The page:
Try Googling “photovoltaic fabrics” sometime. The first page will yield articles from 2010. Solar collector technology (the kind you might see on the roof of a house) I’ve been told has not changed substantially since I bought a house with an active solar heating system in 1979. (1979!) I don’t live in that house anymore, and I understand that the current owners took out the storage tank and removed the collectors from the roof. Why? Not cost-effective enough to repair or replace, I presume.
Photovoltaics (PV) in textiles make sense: power where you need it, provided by the sun, collected by a material that’s profoundly more transportable and easy to handle than hard-surfaced ones. The market for photovoltaic solar-energy collecting textile products should be just exploding, and given the price of energy today, you would think that the stampede to solar energy would be on—and textile products would be in the vanguard. It is exploding, actually, but it’s not making a lot of noise.
And it’s more complicated than that. While the industry has come a long way in developing products that have been proven to work, there is at least the perception that they can’t provide enough power to be worth it. Aha. “Not worth it.” Photovoltaics, especially high-quality products utilizing the latest technologies, are still pretty spendy.
According to Todd Dalland, president of Pvilion, someday there are going to be billionaires made from this technology. Based in New York City, Pvilion was founded with the goal of designing lightweight, flexible PV structures that are also beautiful. The company focuses on electric vehicle charging stations using tensioned, flexible solar panels. (See “Money to be made” in this issue.)
There are other successful businesses offering photovoltaic fabric products in the marketplace; Swedish retail powerhouse Ikea recently began offering solar panel packages, including installation, to its customers. (Not fabric-based, but the commitment shows faith in the future of solar energy, generally.)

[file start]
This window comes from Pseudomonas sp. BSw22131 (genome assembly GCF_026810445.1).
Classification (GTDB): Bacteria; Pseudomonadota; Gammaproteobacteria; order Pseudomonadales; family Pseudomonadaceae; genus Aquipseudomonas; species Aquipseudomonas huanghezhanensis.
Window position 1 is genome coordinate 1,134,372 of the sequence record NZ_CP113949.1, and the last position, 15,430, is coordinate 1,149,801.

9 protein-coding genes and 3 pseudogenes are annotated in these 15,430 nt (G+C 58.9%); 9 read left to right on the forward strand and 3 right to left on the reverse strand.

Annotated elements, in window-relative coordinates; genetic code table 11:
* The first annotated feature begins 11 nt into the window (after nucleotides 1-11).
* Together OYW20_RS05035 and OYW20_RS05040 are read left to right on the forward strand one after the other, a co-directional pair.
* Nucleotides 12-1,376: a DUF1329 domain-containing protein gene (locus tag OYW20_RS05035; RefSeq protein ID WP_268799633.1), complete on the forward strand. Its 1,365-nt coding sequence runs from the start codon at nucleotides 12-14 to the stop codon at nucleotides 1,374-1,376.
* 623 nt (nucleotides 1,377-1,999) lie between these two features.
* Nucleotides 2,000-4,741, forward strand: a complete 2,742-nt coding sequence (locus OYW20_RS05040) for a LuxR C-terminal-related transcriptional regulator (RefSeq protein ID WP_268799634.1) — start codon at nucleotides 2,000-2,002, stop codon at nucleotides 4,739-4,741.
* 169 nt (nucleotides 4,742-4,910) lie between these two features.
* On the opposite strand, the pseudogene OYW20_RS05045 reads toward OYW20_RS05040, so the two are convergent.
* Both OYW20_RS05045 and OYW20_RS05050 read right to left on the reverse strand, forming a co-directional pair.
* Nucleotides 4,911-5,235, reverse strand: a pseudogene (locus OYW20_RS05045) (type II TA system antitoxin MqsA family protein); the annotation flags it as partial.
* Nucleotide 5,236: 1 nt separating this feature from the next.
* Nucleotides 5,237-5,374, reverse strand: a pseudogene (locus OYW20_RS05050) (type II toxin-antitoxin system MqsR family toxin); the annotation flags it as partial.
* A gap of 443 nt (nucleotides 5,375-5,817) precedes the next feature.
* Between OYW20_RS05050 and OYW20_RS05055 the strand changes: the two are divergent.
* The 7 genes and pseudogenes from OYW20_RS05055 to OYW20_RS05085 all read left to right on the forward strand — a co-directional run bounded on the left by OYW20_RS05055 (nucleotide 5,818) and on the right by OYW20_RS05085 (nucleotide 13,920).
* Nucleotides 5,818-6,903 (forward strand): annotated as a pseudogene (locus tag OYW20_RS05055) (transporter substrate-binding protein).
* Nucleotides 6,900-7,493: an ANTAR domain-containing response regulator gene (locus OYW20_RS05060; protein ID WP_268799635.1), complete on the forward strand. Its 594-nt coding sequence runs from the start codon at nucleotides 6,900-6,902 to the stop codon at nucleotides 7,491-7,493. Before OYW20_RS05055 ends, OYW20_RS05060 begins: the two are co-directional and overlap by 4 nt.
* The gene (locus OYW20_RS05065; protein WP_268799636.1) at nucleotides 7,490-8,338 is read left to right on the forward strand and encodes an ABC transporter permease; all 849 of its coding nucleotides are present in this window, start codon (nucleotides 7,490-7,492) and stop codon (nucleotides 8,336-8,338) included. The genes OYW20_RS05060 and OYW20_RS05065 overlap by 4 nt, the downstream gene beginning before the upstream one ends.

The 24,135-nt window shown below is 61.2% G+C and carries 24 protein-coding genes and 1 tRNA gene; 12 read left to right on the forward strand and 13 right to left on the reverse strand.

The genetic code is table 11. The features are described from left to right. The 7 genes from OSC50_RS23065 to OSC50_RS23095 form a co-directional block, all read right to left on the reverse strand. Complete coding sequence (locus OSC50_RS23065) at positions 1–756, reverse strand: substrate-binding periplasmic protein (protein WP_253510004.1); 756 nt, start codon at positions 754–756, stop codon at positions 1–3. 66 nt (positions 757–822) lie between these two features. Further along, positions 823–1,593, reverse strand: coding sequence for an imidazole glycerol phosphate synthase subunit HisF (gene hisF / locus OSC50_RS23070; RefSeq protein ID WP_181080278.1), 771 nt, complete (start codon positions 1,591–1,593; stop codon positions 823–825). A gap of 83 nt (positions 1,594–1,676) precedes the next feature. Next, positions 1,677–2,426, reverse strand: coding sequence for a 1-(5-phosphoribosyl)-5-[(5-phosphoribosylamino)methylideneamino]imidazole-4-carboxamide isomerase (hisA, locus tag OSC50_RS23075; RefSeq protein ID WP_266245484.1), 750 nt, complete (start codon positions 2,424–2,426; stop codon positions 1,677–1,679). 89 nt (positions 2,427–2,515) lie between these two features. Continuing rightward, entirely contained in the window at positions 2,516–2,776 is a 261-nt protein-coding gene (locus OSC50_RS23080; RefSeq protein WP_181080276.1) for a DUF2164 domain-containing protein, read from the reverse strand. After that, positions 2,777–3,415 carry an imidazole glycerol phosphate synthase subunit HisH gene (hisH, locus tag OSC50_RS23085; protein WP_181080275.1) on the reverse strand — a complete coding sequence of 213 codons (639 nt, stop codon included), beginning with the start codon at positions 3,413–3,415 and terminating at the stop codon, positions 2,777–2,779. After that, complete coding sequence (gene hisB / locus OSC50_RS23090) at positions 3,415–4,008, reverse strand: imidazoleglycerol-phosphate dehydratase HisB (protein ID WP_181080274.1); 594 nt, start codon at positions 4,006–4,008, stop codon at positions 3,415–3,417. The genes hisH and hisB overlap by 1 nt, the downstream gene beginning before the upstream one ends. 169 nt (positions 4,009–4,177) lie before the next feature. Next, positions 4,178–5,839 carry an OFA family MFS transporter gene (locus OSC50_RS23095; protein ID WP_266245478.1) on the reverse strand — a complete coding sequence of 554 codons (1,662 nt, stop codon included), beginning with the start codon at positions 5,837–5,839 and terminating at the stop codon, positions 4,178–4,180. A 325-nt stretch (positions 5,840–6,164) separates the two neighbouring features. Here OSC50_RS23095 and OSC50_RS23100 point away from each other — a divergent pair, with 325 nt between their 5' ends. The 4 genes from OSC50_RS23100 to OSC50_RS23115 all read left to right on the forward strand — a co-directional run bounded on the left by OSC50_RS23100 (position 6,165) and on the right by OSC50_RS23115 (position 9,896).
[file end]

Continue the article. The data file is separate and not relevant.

And there are some spectacular projects getting major international attention. The first airplane to fly entirely via solar power, the Solar Impulse, completed a cross-country trip this past summer. Italian architect Paolo Venturella has designed a mosque for a city in Kosovo that incorporates a façade covered with PV film. Fabric Images Inc., Elgin, Ill., accepted a product design challenge presented by Volvo that shared top honors with its partners: building a portable fabric charging station that fits in the trunk of Volvo’s new hybrid car. (See “Fold and go.”)
And many others. By now you might be thinking, “What about Konarka?” The end of Konarka Technologies as we know it in 2012 was a fairly high-profile demise, but apparently it is not completely gone, and certainly not forgotten. It will be interesting to see what sort of phoenix arises.
Dalland says it’s going to take the support of the government to get it to the commercially viable point. No raised eyebrows or rolls of the eyes, please. Can you name a major industry that hasn’t benefited from a boost from Uncle Sam? Yes, I’m sure you can, but there are dozens that have, and you could put our current energy providers prominently on the list.
And therein lies the point. What would it take to get the necessary governmental support? I’m going to guess that the clout of a united advanced textiles industry would generate attention. The research continues, the technology becomes more sophisticated, the interest heightened and—ultimately—the cost will go down, even more than it has. These are credible developments with real-world application. The road has been long and difficult for those involved, but I have to agree with Dalland: the potential benefits are staggering.